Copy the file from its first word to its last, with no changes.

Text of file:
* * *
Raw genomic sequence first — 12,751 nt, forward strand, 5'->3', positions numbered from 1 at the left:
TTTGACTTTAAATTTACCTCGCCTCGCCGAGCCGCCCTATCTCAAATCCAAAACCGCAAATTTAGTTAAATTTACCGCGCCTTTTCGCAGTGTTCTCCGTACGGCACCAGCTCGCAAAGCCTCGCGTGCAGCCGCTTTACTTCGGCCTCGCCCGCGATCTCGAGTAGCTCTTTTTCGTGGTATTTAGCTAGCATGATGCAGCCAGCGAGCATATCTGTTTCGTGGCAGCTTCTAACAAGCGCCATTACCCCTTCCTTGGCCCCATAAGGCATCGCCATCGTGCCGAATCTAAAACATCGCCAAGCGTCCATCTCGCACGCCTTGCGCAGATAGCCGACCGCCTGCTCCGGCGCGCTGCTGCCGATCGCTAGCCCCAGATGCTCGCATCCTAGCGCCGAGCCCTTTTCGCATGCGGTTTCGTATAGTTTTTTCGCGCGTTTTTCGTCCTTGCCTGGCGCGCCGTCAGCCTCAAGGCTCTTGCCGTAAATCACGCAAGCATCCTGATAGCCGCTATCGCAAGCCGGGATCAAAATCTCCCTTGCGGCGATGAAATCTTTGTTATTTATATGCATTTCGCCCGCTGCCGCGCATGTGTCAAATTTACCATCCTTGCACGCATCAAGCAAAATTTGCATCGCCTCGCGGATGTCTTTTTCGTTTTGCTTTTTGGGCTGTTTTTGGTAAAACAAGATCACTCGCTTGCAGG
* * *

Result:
Raw genomic sequence first — 12,751 nt, forward strand, 5'->3', positions numbered from 1 at the left:
TTTGACTTTAAATTTACCTCGCCTCGCCGAGCCGCCCTATCTCAAATCCAAAACCGCAAATTTAGTTAAATTTACCGCGCCTTTTCGCAGTGTTCTCCGTACGGCACCAGCTCGCAAAGCCTCGCGTGCAGCCGCTTTACTTCGGCCTCGCCCGCGATCTCGAGTAGCTCTTTTTCGTGGTATTTAGCTAGCATGATGCAGCCAGCGAGCATATCTGTTTCGTGGCAGCTTCTAACAAGCGCCATTACCCCTTCCTTGGCCCCATAAGGCATCGCCATCGTGCCGAATCTAAAACATCGCCAAGCGTCCATCTCGCACGCCTTGCGCAGATAGCCGACCGCCTGCTCCGGCGCGCTGCTGCCGATCGCTAGCCCCAGATGCTCGCATCCTAGCGCCGAGCCCTTTTCGCATGCGGTTTCGTATAGTTTTTTCGCGCGTTTTTCGTCCTTGCCTGGCGCGCCGTCAGCCTCAAGGCTCTTGCCGTAAATCACGCAAGCATCCTGATAGCCGCTATCGCAAGCCGGGATCAAAATCTCCCTTGCGGCGATGAAATCTTTGTTATTTATATGCATTTCGCCCGCTGCCGCGCATGTGTCAAATTTACCATCCTTGCACGCATCAAGCAAAATTTGCATCGCCTCGCGGATGTCTTTTTCGTTTTGCTTTTTGGGCTGTTTTTGGTAAAACAAGATCACTCGCTTGCAGG